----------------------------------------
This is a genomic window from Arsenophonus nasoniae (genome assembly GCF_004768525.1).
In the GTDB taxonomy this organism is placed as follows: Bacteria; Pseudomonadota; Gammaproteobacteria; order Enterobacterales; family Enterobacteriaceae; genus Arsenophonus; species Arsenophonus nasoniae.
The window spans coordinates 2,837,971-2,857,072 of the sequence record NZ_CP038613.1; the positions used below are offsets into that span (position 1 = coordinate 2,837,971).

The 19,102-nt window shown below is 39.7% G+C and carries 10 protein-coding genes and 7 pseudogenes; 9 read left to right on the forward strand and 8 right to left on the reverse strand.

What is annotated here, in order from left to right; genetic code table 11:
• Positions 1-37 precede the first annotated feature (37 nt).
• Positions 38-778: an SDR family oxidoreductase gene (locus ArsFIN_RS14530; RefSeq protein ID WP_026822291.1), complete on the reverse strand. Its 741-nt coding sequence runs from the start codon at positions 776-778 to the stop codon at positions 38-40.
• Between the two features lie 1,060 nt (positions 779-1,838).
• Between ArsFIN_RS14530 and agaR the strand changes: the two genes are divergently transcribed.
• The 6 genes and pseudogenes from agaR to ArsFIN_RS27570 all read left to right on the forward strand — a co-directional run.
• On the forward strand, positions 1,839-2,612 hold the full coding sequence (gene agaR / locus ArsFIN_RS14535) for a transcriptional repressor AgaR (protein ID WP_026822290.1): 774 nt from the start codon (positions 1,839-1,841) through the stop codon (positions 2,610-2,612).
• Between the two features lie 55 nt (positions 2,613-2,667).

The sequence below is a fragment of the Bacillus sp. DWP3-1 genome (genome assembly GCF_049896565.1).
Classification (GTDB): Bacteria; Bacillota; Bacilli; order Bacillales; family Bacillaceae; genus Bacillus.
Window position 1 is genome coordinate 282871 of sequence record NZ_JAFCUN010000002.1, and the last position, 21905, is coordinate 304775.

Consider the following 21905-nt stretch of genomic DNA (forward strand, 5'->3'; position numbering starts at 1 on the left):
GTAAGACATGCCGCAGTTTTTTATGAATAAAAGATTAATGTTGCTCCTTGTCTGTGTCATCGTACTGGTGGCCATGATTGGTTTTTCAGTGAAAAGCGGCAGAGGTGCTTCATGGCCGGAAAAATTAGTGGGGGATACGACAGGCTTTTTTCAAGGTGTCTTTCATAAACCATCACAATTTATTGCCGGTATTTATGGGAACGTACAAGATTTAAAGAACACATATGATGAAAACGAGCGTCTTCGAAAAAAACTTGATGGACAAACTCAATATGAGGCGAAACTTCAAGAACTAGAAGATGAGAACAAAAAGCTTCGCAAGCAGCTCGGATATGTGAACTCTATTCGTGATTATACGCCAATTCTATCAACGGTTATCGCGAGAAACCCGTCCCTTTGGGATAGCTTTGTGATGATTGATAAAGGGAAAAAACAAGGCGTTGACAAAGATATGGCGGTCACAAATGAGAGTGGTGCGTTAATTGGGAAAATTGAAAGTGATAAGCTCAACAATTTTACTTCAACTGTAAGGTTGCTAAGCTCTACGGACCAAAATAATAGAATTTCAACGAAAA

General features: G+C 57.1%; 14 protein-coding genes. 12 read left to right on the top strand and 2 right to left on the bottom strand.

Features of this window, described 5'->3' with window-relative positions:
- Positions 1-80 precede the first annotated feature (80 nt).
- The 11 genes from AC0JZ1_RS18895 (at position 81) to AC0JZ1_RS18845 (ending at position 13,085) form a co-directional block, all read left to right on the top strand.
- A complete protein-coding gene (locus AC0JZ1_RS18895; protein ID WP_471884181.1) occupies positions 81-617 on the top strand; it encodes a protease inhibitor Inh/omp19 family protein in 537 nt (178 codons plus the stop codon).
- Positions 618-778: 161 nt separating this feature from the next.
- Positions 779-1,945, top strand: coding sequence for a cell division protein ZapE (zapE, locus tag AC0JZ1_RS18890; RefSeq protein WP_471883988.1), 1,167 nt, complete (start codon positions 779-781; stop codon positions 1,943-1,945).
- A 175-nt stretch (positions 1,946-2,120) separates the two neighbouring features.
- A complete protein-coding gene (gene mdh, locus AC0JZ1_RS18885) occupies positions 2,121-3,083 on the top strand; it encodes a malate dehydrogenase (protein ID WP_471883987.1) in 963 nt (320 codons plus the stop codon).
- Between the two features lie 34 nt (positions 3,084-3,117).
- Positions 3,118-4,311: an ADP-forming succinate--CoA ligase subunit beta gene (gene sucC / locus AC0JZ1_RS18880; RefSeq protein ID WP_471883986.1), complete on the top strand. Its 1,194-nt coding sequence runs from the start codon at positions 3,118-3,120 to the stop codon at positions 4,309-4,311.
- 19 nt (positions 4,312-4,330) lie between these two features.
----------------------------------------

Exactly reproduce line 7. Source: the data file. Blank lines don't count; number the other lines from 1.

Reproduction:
• Positions 38-778: an SDR family oxidoreductase gene (locus ArsFIN_RS14530; RefSeq protein ID WP_026822291.1), complete on the reverse strand. Its 741-nt coding sequence runs from the start codon at positions 776-778 to the stop codon at positions 38-40.